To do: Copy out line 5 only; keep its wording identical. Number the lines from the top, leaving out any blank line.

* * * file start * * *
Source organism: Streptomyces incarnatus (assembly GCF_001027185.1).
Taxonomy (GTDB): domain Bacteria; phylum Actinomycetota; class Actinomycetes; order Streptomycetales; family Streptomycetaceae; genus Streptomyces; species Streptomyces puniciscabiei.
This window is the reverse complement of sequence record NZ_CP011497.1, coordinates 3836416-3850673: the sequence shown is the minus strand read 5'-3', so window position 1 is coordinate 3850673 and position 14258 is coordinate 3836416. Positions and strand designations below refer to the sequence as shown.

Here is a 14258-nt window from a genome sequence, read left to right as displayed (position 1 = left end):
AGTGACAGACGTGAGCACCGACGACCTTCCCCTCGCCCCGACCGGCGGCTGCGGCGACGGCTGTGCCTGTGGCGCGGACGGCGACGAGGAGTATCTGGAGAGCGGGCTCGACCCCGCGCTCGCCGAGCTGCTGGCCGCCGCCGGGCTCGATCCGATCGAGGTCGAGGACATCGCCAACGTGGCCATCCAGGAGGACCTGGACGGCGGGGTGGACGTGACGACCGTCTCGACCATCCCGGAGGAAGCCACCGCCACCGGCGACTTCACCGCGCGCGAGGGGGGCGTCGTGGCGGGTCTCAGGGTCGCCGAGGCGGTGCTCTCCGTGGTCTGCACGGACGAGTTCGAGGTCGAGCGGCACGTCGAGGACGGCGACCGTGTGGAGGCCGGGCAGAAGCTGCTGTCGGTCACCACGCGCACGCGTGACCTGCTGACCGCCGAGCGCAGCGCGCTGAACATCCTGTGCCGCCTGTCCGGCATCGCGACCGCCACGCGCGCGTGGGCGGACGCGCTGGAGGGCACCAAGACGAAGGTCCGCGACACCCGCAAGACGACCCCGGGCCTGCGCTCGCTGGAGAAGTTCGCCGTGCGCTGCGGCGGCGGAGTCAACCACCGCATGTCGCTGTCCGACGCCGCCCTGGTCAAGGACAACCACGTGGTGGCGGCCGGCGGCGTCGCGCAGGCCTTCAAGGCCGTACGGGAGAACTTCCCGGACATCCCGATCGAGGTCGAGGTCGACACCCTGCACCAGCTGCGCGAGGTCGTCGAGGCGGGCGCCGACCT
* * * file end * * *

AGTGACAGACGTGAGCACCGACGACCTTCCCCTCGCCCCGACCGGCGGCTGCGGCGACGGCTGTGCCTGTGGCGCGGACGGCGACGAGGAGTATCTGGAGAGCGGGCTCGACCCCGCGCTCGCCGAGCTGCTGGCCGCCGCCGGGCTCGATCCGATCGAGGTCGAGGACATCGCCAACGTGGCCATCCAGGAGGACCTGGACGGCGGGGTGGACGTGACGACCGTCTCGACCATCCCGGAGGAAGCCACCGCCACCGGCGACTTCACCGCGCGCGAGGGGGGCGTCGTGGCGGGTCTCAGGGTCGCCGAGGCGGTGCTCTCCGTGGTCTGCACGGACGAGTTCGAGGTCGAGCGGCACGTCGAGGACGGCGACCGTGTGGAGGCCGGGCAGAAGCTGCTGTCGGTCACCACGCGCACGCGTGACCTGCTGACCGCCGAGCGCAGCGCGCTGAACATCCTGTGCCGCCTGTCCGGCATCGCGACCGCCACGCGCGCGTGGGCGGACGCGCTGGAGGGCACCAAGACGAAGGTCCGCGACACCCGCAAGACGACCCCGGGCCTGCGCTCGCTGGAGAAGTTCGCCGTGCGCTGCGGCGGCGGAGTCAACCACCGCATGTCGCTGTCCGACGCCGCCCTGGTCAAGGACAACCACGTGGTGGCGGCCGGCGGCGTCGCGCAGGCCTTCAAGGCCGTACGGGAGAACTTCCCGGACATCCCGATCGAGGTCGAGGTCGACACCCTGCACCAGCTGCGCGAGGTCGTCGAGGCGGGCGCCGACCT